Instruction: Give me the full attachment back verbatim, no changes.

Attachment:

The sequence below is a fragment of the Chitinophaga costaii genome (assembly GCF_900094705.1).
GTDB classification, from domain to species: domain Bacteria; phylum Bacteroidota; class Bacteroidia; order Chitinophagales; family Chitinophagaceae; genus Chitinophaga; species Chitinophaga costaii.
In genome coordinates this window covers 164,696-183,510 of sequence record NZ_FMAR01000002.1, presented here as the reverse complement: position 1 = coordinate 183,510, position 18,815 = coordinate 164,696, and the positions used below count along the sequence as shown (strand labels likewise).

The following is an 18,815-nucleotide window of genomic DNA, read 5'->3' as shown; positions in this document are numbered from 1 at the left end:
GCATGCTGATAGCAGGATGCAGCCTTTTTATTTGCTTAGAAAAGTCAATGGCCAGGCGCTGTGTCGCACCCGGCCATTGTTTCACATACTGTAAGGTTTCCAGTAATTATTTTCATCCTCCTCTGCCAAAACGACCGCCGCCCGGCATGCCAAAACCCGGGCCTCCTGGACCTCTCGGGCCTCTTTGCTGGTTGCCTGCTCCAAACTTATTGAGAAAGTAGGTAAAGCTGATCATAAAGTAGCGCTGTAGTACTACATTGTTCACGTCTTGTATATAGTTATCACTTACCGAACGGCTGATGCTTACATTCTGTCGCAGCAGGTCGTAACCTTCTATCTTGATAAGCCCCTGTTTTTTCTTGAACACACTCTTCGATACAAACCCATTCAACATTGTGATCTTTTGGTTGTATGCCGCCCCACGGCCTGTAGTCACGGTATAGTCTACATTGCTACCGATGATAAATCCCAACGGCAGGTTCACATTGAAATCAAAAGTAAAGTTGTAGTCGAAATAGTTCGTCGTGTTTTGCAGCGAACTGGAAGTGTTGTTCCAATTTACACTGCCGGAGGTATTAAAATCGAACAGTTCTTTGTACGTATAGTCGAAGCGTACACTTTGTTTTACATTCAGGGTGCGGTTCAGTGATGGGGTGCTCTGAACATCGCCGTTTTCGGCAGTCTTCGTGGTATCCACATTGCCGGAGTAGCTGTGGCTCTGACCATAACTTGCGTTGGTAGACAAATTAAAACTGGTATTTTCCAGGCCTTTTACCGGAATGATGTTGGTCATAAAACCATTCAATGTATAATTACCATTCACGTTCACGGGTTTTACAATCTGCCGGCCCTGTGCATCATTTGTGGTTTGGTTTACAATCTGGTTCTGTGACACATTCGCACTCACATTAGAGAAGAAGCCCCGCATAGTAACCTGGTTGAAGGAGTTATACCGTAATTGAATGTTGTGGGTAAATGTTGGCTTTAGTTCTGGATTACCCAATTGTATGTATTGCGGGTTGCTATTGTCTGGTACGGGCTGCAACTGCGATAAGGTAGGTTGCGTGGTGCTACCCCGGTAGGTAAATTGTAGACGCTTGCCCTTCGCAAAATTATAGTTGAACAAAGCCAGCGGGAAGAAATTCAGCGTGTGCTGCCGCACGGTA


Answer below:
The sequence below is a fragment of the Chitinophaga costaii genome (assembly GCF_900094705.1).
GTDB classification, from domain to species: domain Bacteria; phylum Bacteroidota; class Bacteroidia; order Chitinophagales; family Chitinophagaceae; genus Chitinophaga; species Chitinophaga costaii.
In genome coordinates this window covers 164,696-183,510 of sequence record NZ_FMAR01000002.1, presented here as the reverse complement: position 1 = coordinate 183,510, position 18,815 = coordinate 164,696, and the positions used below count along the sequence as shown (strand labels likewise).

The following is an 18,815-nucleotide window of genomic DNA, read 5'->3' as shown; positions in this document are numbered from 1 at the left end:
GCATGCTGATAGCAGGATGCAGCCTTTTTATTTGCTTAGAAAAGTCAATGGCCAGGCGCTGTGTCGCACCCGGCCATTGTTTCACATACTGTAAGGTTTCCAGTAATTATTTTCATCCTCCTCTGCCAAAACGACCGCCGCCCGGCATGCCAAAACCCGGGCCTCCTGGACCTCTCGGGCCTCTTTGCTGGTTGCCTGCTCCAAACTTATTGAGAAAGTAGGTAAAGCTGATCATAAAGTAGCGCTGTAGTACTACATTGTTCACGTCTTGTATATAGTTATCACTTACCGAACGGCTGATGCTTACATTCTGTCGCAGCAGGTCGTAACCTTCTATCTTGATAAGCCCCTGTTTTTTCTTGAACACACTCTTCGATACAAACCCATTCAACATTGTGATCTTTTGGTTGTATGCCGCCCCACGGCCTGTAGTCACGGTATAGTCTACATTGCTACCGATGATAAATCCCAACGGCAGGTTCACATTGAAATCAAAAGTAAAGTTGTAGTCGAAATAGTTCGTCGTGTTTTGCAGCGAACTGGAAGTGTTGTTCCAATTTACACTGCCGGAGGTATTAAAATCGAACAGTTCTTTGTACGTATAGTCGAAGCGTACACTTTGTTTTACATTCAGGGTGCGGTTCAGTGATGGGGTGCTCTGAACATCGCCGTTTTCGGCAGTCTTCGTGGTATCCACATTGCCGGAGTAGCTGTGGCTCTGACCATAACTTGCGTTGGTAGACAAATTAAAACTGGTATTTTCCAGGCCTTTTACCGGAATGATGTTGGTCATAAAACCATTCAATGTATAATTACCATTCACGTTCACGGGTTTTACAATCTGCCGGCCCTGTGCATCATTTGTGGTTTGGTTTACAATCTGGTTCTGTGACACATTCGCACTCACATTAGAGAAGAAGCCCCGCATAGTAACCTGGTTGAAGGAGTTATACCGTAATTGAATGTTGTGGGTAAATGTTGGCTTTAGTTCTGGATTACCCAATTGTATGTATTGCGGGTTGCTATTGTCTGGTACGGGCTGCAACTGCGATAAGGTAGGTTGCGTGGTGCTACCCCGGTAGGTAAATTGTAGACGCTTGCCCTTCGCAAAATTATAGTTGAACAAAGCCAGCGGGAAGAAATTCAGCGTGTGCTGCCGCACGGTA